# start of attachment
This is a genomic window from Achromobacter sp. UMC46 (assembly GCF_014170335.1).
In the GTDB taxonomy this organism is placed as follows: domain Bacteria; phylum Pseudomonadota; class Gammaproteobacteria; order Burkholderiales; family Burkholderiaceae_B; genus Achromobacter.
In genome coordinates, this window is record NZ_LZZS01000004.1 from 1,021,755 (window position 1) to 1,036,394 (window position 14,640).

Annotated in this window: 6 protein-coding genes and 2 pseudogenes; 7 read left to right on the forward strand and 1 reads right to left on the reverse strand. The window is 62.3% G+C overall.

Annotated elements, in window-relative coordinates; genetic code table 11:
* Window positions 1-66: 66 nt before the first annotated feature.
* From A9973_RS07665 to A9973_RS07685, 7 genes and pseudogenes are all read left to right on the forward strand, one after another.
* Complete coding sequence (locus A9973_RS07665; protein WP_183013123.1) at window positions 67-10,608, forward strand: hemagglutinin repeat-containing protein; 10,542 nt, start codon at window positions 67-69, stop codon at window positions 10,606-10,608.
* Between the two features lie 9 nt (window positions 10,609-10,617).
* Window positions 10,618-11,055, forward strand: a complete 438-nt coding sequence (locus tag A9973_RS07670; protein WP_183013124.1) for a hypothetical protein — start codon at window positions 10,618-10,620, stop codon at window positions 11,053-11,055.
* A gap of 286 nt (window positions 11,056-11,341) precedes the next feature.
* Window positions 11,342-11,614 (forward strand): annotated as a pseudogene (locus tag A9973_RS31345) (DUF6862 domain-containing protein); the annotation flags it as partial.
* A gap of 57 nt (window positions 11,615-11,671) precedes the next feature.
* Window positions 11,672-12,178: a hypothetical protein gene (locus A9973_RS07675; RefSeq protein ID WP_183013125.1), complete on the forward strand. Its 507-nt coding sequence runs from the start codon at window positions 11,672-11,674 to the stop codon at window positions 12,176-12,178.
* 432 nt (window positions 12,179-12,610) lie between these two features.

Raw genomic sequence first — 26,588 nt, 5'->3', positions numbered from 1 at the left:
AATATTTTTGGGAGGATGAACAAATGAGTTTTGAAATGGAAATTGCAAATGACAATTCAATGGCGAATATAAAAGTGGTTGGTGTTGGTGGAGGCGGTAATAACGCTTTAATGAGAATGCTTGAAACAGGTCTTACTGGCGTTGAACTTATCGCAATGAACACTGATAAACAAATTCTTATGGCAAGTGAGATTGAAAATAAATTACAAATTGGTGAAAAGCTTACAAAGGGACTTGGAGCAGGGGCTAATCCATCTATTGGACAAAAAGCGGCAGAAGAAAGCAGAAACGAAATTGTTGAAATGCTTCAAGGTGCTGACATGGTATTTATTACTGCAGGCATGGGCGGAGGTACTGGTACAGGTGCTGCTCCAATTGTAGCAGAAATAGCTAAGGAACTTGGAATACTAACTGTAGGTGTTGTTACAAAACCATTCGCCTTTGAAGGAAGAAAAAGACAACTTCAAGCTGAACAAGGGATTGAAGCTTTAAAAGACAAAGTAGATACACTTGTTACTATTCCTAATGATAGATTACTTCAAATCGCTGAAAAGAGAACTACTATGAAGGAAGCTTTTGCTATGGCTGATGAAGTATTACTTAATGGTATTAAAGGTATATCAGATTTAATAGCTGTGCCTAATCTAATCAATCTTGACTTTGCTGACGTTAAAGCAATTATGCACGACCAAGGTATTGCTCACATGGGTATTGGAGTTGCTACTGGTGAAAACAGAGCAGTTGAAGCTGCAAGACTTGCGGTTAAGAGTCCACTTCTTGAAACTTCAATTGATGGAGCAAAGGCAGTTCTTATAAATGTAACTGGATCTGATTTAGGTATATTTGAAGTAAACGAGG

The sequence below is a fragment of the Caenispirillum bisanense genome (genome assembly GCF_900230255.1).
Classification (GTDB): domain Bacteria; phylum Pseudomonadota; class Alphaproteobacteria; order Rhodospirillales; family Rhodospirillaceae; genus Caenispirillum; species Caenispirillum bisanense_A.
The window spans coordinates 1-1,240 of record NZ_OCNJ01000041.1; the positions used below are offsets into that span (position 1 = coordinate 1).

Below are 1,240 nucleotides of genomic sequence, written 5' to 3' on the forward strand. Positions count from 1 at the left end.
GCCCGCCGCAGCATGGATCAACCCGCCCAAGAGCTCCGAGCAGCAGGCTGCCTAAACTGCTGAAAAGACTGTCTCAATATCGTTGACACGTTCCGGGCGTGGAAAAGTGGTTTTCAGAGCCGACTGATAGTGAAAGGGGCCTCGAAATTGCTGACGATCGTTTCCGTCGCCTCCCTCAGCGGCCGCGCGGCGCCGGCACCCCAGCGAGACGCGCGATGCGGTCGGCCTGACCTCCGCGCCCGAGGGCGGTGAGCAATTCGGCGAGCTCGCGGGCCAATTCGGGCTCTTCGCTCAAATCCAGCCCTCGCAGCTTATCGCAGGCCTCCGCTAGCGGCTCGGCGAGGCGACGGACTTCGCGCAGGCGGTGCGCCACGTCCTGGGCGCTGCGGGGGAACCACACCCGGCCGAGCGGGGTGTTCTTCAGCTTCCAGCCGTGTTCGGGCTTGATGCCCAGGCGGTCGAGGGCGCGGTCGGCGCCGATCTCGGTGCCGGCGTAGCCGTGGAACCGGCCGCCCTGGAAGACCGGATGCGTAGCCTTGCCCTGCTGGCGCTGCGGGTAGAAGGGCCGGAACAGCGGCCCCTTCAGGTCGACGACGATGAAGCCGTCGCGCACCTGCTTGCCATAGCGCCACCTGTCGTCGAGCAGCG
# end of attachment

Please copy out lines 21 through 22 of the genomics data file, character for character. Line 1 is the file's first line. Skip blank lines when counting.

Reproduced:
Below are 1,240 nucleotides of genomic sequence, written 5' to 3' on the forward strand. Positions count from 1 at the left end.
GCCCGCCGCAGCATGGATCAACCCGCCCAAGAGCTCCGAGCAGCAGGCTGCCTAAACTGCTGAAAAGACTGTCTCAATATCGTTGACACGTTCCGGGCGTGGAAAAGTGGTTTTCAGAGCCGACTGATAGTGAAAGGGGCCTCGAAATTGCTGACGATCGTTTCCGTCGCCTCCCTCAGCGGCCGCGCGGCGCCGGCACCCCAGCGAGACGCGCGATGCGGTCGGCCTGACCTCCGCGCCCGAGGGCGGTGAGCAATTCGGCGAGCTCGCGGGCCAATTCGGGCTCTTCGCTCAAATCCAGCCCTCGCAGCTTATCGCAGGCCTCCGCTAGCGGCTCGGCGAGGCGACGGACTTCGCGCAGGCGGTGCGCCACGTCCTGGGCGCTGCGGGGGAACCACACCCGGCCGAGCGGGGTGTTCTTCAGCTTCCAGCCGTGTTCGGGCTTGATGCCCAGGCGGTCGAGGGCGCGGTCGGCGCCGATCTCGGTGCCGGCGTAGCCGTGGAACCGGCCGCCCTGGAAGACCGGATGCGTAGCCTTGCCCTGCTGGCGCTGCGGGTAGAAGGGCCGGAACAGCGGCCCCTTCAGGTCGACGACGATGAAGCCGTCGCGCACCTGCTTGCCATAGCGCCACCTGTCGTCGAGCAGCG